12.
Ghana Med J ; 55(2 Suppl): 64-67, 2021 Jun.
Article in English | MEDLINE | ID: covidwho-1502655

ABSTRACT

The emergence of COVID-19 by a novel severe acute respiratory syndrome coronavirus (SARS-CoV-2) in 2019 has seen evolving data reporting infrequent infection in children and mostly mild disease for children who contract the infection. A severe form of COVID-19 in children recently reported in Europe and North America describes a multisystem inflammation syndrome in children (MIS-C), presenting as toxic-shock-like and Kawasaki-like syndromes. Data on MIS-C in Africa is being documented with recent reports from South Africa and Nigeria in black children, but information on MIS-C in Ghana is yet to be characterized. We report the first case of multisystem inflammatory syndrome in a child who tested PCR positive to SARS-CoV2 in a tertiary hospital in Ghana. The case describes a 10-year-old boy who reported Kawasaki-like syndrome without shock but with moderate respiratory distress requiring supportive acute care without the need for intensive care. FUNDING: None declared.


Subject(s)
COVID-19 , Mucocutaneous Lymph Node Syndrome , COVID-19/complications , COVID-19/diagnosis , Child , Humans , Male , Mucocutaneous Lymph Node Syndrome/complications , Mucocutaneous Lymph Node Syndrome/diagnosis , RNA, Viral , SARS-CoV-2 , South Africa , Systemic Inflammatory Response Syndrome
13.
J Pediatr ; 240: 292-296, 2022 01.
Article in English | MEDLINE | ID: covidwho-1490349

ABSTRACT

We compared cardiac findings in patients with multisystem inflammatory syndrome in children and Kawasaki disease in the first 6 months of the 2020 coronavirus disease pandemic to patients with Kawasaki disease during 2016-2019. We saw a high rate of coronary aneurysms in 2020, with a similar rate of coronary involvement but greater volume and incidence of cardiac dysfunction compared with previous years.


Subject(s)
COVID-19/complications , COVID-19/physiopathology , Coronary Aneurysm/physiopathology , Coronary Vessels/physiopathology , Mucocutaneous Lymph Node Syndrome/physiopathology , Systemic Inflammatory Response Syndrome/physiopathology , COVID-19/blood , Child , Child, Preschool , Coronary Aneurysm/complications , Echocardiography , Female , Humans , Immunoglobulin G , Infant , Los Angeles , Male , Mucocutaneous Lymph Node Syndrome/complications , Systemic Inflammatory Response Syndrome/blood , Systemic Inflammatory Response Syndrome/complications , Ventricular Dysfunction, Left/complications , Ventricular Dysfunction, Left/physiopathology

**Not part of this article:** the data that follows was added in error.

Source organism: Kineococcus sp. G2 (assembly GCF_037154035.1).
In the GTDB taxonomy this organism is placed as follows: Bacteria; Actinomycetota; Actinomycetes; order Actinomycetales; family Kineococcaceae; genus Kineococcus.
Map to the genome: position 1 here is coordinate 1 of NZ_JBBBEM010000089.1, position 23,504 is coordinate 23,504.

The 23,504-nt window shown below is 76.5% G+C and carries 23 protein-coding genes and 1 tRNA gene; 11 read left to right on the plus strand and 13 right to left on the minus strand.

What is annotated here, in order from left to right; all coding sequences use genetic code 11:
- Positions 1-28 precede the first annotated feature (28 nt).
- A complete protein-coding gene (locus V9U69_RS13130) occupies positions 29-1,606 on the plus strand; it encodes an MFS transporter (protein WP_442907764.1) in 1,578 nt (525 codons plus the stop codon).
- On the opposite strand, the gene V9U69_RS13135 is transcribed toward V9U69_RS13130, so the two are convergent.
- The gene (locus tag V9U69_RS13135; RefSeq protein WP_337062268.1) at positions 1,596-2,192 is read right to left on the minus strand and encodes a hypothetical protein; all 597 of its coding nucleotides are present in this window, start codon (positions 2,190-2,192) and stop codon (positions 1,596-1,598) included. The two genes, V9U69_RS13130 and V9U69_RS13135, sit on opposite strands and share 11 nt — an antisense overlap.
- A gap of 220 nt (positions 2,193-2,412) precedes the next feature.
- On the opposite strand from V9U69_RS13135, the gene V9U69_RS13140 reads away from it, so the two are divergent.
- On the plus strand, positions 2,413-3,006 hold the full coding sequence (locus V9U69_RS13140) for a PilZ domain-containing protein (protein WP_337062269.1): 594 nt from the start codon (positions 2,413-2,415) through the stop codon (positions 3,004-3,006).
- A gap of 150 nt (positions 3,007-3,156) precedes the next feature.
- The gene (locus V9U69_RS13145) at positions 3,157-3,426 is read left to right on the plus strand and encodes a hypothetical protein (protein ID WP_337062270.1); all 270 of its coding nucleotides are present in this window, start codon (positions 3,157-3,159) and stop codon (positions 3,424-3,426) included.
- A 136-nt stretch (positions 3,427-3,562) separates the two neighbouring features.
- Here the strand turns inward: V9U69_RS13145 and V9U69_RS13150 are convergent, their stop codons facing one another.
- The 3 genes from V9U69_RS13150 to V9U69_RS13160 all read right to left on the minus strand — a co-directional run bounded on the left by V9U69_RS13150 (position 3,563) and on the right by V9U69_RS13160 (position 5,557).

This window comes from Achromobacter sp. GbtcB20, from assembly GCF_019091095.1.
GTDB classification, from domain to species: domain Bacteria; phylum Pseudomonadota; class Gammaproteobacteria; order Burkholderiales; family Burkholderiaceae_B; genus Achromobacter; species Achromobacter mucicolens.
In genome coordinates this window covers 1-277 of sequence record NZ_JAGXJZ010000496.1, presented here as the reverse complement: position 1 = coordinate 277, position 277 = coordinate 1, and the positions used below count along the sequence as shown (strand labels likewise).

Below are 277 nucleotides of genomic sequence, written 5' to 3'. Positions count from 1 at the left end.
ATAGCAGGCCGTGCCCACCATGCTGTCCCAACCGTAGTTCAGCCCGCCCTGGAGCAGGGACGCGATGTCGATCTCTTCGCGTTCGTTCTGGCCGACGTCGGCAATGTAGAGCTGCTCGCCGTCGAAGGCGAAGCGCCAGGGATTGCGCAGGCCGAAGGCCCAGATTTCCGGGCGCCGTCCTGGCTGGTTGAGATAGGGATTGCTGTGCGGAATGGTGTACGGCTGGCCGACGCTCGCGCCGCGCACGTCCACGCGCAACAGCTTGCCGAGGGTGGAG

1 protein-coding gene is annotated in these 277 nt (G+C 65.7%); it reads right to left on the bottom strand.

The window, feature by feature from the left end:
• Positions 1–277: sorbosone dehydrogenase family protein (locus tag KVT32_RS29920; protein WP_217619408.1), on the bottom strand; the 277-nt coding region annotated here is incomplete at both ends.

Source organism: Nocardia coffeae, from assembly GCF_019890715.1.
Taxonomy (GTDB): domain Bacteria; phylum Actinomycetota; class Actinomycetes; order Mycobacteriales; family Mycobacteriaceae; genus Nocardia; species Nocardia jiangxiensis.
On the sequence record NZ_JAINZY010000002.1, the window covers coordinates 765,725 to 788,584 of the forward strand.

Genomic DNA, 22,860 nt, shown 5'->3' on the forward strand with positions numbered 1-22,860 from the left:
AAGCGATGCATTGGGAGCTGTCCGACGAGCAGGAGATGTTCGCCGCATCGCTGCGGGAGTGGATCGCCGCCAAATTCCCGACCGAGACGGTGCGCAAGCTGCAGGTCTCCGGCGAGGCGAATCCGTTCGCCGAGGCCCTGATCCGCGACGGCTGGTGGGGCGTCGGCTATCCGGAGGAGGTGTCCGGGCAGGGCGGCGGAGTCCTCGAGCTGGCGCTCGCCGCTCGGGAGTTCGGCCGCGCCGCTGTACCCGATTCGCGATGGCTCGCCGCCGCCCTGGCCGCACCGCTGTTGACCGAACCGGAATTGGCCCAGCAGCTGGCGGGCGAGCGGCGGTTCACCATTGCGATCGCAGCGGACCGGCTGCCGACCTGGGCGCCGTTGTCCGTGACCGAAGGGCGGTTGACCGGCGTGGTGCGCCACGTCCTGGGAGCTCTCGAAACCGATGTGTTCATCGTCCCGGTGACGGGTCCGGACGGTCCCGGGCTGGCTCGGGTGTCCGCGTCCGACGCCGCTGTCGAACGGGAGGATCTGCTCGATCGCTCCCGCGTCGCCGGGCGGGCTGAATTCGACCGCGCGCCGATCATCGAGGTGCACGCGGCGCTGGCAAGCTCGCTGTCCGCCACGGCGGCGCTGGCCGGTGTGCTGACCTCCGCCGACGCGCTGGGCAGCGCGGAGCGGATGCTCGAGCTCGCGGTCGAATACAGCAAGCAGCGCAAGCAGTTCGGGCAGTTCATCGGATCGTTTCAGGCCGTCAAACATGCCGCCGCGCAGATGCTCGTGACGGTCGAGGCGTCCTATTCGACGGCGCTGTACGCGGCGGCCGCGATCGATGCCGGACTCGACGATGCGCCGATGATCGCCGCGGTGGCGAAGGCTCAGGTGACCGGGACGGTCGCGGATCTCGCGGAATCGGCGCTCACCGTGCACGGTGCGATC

14.
Eur J Immunol ; 52(1): 123-137, 2022 01.
Article in English | MEDLINE | ID: covidwho-1441963

ABSTRACT

The immunopathogenesis of multisystem inflammatory syndrome (MIS-C) in children that may follow exposure to SARS-CoV-2 is incompletely understood. Here, we studied SARS-CoV-2-specific T cells in MIS-C, Kawasaki disease (KD), and SARS-CoV-2 convalescent controls using peptide pools derived from SARS-CoV-2 spike or nonspike proteins, and common cold coronaviruses (CCC). Coordinated CD4+ and CD8+ SARS-CoV-2-specific T cells were detected in five MIS-C subjects with cross-reactivity to CCC. CD4+ and CD8+ T-cell responses alone were documented in three and one subjects, respectively. T-cell specificities in MIS-C did not correlate with disease severity and were similar to SARS-CoV-2 convalescent controls. T-cell memory and cross-reactivity to CCC in MIS-C and SARS-CoV-2 convalescent controls were also similar. The chemokine receptor CCR6, but not CCR9, was highly expressed on SARS-CoV-2-specific CD4+ but not on CD8+ T cells. Only two of 10 KD subjects showed a T-cell response to CCC. Enumeration of myeloid APCs revealed low cell precursors in MIS-C subjects compared to KD. In summary, children with MIS-C mount a normal T-cell response to SARS-CoV-2 with no apparent relationship to antecedent CCC exposure. Low numbers of tolerogenic myeloid DCs may impair their anti-inflammatory response.


Subject(s)